Welcome to Supergirl Guys, our new regular feature breaking down the highs and lows of CBS's Supergirl TV show starring Melissa Benoist in the super smiling title role. Your travelling companions on this journey are Superman super-fan Chris Haley, and Good Wife superfan Dylan Todd.

The series kicks off with a dense first hour, introducing Kara, CatCo, the villains, the love triangle, the mean ol' military, and a crashed spaceship full of future villains-of-the-week. The pilot was directed by Glen Winter, with story by Greg Berlanti, Ali Adler and Andrew Kreisberg, and teleplay by Ali Adler.

 

Dylan: So it’s finally here! The first episode of Supergirl has officially debuted (after kicking around pirate sites since a leak in late May), and… it’s pretty good! I don’t know about you, Chris, but I found it to be a very enjoyable introduction to Kara Danvers, Last Daughter of Krypton and coffee-fetcher extraordinaire, played by the ridiculously-charming Melissa Benoist --- albeit it was overly-rushed and plagued with a lot of the same tics that keep me from really committing to Greg Berlanti’s other CW superhero shows. What did you think, Chris?

Chris: I really, really enjoyed it!

Dylan: Shocking!

Chris: I know, I know. I think I’ve well-established myself as the guy who loves Superman, and I was looking forward to this series, but honestly, it was with some nervous apprehension. Some of those early trailers and rumors were a little... well, I won’t say they made the show sound terrible, but they definitely gave me a little bit of a fright that this show could be not great.

So, I was very excited when it wasn’t awful, but was, in fact, really enjoyable! There were some things I could nitpick (and we probably will), but overall I was excited by the promise I think this show holds. I know we’re only one episode in, but it’s definitely my favorite of the prime-time, comic based network shows that I’m forced to watch! (Paid to watch. --- Ed.)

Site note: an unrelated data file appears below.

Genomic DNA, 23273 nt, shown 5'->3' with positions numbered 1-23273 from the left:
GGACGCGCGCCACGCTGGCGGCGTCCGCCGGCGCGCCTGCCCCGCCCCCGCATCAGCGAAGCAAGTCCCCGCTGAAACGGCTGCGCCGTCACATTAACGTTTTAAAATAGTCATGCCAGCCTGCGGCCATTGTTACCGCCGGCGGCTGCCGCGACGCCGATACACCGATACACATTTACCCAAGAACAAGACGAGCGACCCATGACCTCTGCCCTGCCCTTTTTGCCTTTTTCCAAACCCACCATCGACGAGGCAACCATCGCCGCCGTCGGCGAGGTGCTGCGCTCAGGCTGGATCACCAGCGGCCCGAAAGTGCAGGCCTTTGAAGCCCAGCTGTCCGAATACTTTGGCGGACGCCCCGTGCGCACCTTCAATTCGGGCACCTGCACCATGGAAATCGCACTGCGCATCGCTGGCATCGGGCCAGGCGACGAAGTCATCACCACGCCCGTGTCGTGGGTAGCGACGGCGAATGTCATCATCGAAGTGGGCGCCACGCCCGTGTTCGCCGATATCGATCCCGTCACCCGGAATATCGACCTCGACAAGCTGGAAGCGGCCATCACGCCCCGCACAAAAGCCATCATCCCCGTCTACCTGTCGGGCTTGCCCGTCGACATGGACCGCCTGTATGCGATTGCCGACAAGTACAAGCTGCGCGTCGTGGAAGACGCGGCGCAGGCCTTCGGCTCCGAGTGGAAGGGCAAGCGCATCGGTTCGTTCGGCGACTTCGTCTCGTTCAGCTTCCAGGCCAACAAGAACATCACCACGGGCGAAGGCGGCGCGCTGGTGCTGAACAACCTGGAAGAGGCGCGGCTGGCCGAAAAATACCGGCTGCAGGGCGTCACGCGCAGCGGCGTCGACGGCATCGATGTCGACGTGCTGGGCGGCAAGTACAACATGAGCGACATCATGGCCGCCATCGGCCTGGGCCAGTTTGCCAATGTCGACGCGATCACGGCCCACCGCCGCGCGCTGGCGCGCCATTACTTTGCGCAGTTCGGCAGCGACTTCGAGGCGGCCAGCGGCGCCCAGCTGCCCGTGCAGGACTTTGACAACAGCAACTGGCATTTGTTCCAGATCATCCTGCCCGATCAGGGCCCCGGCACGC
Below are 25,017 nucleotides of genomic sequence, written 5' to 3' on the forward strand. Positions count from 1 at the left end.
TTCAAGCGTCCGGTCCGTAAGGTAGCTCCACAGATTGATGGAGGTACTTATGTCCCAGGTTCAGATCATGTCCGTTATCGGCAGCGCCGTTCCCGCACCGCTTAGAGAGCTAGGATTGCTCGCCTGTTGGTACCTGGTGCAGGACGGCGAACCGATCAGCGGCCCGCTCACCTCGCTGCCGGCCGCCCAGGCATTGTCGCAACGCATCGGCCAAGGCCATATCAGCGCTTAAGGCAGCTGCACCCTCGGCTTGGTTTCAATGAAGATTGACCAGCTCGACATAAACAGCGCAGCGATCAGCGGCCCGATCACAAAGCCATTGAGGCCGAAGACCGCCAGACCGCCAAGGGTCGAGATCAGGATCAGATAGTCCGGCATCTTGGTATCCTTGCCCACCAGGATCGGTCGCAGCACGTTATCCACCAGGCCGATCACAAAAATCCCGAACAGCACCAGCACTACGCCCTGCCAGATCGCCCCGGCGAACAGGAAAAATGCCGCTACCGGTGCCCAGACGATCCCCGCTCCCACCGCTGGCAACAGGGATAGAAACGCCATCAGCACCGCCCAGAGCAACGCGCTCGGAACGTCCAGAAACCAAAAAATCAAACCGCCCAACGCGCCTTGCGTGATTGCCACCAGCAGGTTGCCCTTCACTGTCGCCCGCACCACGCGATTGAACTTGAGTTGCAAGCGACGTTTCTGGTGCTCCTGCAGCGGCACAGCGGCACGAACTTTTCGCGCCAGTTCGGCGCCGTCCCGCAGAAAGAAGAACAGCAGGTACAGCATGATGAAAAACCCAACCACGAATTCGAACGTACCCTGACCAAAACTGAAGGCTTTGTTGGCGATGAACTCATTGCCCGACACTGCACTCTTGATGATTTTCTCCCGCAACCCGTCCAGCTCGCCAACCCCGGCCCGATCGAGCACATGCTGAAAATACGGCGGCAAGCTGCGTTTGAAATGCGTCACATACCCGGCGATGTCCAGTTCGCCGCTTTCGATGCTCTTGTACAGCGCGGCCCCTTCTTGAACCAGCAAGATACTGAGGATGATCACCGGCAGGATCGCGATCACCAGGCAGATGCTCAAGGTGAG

Dylan: I’m probably a little less positive about the pilot. I enjoyed it, but after a season-plus of The Flash and however many seasons of Smallville we as a nation endured, I feel like too much of this was overly-familiar and unoriginal. It sets up everything it needs to, but the chemistry of the cast and the fun performances make up for what is otherwise a pretty standard superhero TV show pilot.

Chris: We had to wait ten, ten, seasons for them to call him Superman, and even then, that wasn’t really until the last episode and Tom Welling refused to put the suit on.

Dylan: To be fair, they also didn’t really call him Superman in this show, either. In fact, my favorite part of this episode might have been the verbal gymnastics they performed to talk around the “S” word without actually saying it. I think at one point Cat referred to Supes as “that superb hero.” It’s wonderful.

Chris: Haha, Kara called him Superman at the very beginning of the show! And Cat called him the even more non-sensical “superlative hero”. Superb would have made more sense, but I have no problem assuming you have more common sense than the people who write these shows sometimes.

Dylan: Maybe it’s like “F” words in PG-13 movies and they can only say it a couple times per episode. It’ll be great to watch the tap-dance around it all season, though.